Mind the Debug Message

Consider the following scenario:

MyObject obj = new MyObject();
log.debug("Created an object: " + obj);

This code seems innocent enough. If our logging is set to debug level we will print the message, and if not we won’t print it. Right?


This piece of code is actually quite harmful, especially because it looks so innocent, and may actually cause a major performance problem in your application. For instance, what happens if MyObject’s implementation of toString() is really heavy? This can happen, for instance, if MyObject is a very complex type, it’s string representation is heavy and in order to built it we have to iterate over many objects. In this case, that line of code will do this heavy processing every time it is run, and you will have to pay the performance overhead no matter what your log level is.

This is why it is much better to make sure your logging infrastructure allows you to do something like this:

// Print out one object
MyObject obj = new MyObject();
log.debug("Created an object: {0}", obj);

// Print out several objects
log.debug("Created some objects: {0}, {1}, {2}", new Object[obj0, obj1, obj2]);

and then formats the message with MyObject’s toString representation only if the debug level is high enough. This way you will pay the performance price only when you choose to do so.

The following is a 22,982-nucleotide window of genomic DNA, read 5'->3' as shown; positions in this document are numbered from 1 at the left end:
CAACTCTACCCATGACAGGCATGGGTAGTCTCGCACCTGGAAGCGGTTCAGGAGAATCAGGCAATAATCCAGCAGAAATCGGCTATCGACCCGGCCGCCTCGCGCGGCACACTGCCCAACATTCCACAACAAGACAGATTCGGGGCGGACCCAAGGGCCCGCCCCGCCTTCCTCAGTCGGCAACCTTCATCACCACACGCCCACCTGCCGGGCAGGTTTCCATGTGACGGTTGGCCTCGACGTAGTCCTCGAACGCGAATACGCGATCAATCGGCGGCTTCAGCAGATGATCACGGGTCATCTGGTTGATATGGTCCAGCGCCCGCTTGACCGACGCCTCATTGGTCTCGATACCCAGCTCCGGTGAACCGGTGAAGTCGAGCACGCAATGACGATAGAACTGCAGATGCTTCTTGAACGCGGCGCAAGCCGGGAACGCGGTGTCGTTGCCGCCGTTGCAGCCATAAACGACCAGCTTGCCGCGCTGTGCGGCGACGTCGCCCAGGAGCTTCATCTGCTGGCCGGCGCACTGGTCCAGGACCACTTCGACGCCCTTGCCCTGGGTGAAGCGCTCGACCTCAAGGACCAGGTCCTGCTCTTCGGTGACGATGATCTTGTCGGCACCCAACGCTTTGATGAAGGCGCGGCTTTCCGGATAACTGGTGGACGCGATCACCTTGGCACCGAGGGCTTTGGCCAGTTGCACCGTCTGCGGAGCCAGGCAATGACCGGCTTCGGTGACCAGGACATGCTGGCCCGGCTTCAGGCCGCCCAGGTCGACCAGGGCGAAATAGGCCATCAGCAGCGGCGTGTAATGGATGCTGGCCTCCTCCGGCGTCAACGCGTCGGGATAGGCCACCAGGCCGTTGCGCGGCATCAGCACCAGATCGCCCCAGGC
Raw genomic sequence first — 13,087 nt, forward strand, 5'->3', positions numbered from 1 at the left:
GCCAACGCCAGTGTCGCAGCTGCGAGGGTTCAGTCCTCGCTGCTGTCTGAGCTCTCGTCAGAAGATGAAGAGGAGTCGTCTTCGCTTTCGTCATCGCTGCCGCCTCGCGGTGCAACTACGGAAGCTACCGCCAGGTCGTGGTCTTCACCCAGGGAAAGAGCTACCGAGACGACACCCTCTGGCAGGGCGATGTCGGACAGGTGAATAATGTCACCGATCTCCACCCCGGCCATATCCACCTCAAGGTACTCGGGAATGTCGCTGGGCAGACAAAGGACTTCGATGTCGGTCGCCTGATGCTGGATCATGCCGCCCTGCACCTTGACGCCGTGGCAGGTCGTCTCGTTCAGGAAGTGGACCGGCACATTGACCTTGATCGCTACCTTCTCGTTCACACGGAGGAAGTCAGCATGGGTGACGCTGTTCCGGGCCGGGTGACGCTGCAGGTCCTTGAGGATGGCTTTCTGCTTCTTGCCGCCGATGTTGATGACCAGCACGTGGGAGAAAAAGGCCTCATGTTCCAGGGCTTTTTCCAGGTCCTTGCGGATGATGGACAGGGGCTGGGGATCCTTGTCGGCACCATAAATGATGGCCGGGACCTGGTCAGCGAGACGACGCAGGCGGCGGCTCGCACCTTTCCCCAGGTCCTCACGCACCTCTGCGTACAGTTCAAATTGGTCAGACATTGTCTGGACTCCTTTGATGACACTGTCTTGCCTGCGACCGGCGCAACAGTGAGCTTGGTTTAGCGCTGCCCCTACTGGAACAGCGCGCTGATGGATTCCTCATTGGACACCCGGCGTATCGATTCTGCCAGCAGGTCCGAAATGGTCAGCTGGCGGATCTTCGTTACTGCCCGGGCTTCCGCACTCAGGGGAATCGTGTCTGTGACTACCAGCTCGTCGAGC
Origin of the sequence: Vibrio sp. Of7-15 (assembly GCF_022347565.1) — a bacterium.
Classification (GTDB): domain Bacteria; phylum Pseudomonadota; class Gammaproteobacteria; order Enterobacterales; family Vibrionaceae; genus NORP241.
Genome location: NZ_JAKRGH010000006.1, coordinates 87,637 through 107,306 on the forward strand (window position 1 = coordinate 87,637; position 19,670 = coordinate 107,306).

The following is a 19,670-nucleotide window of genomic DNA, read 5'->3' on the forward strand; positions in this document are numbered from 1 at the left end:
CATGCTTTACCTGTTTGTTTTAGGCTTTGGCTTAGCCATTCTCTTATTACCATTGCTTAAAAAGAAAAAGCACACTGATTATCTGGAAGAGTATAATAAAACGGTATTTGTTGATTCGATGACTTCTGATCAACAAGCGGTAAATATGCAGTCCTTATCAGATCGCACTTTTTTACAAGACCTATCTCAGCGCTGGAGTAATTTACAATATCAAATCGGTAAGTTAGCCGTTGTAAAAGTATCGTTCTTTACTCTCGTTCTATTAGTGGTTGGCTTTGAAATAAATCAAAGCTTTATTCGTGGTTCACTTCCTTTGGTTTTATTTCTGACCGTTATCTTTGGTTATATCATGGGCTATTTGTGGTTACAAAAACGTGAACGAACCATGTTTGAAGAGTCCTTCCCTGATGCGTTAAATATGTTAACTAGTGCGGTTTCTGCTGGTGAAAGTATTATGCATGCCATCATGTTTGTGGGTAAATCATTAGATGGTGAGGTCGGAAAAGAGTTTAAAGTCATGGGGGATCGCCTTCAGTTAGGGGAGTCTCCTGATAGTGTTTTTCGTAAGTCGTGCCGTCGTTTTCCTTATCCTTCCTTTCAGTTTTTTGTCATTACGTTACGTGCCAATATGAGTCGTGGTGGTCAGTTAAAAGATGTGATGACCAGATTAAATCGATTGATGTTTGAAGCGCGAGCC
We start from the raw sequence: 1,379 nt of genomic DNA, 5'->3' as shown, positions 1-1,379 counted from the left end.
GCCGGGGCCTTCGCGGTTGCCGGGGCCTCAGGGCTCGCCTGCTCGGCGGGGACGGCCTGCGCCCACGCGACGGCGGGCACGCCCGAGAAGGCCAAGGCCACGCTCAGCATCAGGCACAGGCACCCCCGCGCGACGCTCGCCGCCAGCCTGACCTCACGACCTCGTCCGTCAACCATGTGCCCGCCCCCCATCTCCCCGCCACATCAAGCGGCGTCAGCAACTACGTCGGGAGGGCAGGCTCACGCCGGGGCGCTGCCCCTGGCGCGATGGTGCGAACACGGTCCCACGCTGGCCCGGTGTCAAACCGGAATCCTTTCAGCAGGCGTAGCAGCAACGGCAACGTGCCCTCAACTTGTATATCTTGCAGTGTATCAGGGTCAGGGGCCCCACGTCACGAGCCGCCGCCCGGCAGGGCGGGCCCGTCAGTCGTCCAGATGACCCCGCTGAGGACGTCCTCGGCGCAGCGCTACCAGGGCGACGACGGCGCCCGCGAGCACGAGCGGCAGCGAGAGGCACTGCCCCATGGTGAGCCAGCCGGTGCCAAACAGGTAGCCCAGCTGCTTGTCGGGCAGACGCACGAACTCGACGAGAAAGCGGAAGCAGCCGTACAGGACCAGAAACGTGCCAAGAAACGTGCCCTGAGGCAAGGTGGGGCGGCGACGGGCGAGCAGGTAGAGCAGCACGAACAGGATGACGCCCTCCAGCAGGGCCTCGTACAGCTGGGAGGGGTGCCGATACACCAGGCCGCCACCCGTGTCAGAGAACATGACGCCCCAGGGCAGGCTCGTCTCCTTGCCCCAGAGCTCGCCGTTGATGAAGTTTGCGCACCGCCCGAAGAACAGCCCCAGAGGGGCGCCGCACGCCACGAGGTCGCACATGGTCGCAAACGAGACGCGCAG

3 thoughts on “Mind the Debug Message”

  1. Actually, I don’t think this is such a good idea and for two main reasons:
    1. String parsing is problematic – there are very good reasons why the more advanced programing languages got rid of it. for example:

    log.debug("Created some objects: {0}, {1}, {2}", new Object[obj0, obj1]);

    Here I tried to remove one object from the debug printout but forgot to change the string accordingly, which could be a problem (that will be detected only if the debug is enabled). And there are many more such examples…
    2. The interface is not flexible enough. I may need to change the interface of the debug message quite often (like when I add a new class to the system and need to print it’s content in the debug). For example, I would have expected the second example to be some thing like:

    log.debug("Created some objects: {0}, {1}, {2}", obj0, obj1, obj2);

    Which saves me the need define another object – but clearly shows (at least to me) the flexibility issue (polymorphism out of control).

    I see two way to address this problem, the first one is to do something like this:

    log.debug("Created an object: " + (log.isDebugEnabled()?obj:""));

    Not very elegant, but it will work. The problems: its quite a lot of work writing this very time (programing languages with preprocessor support can make this option more attractive, but I assume we are talking about Java), and there is a good chance that the programmer will forget to do it. Lets see if we can do better.

    What would happen if I write something like this:

    log.debug("Created an object: ").debug(obj);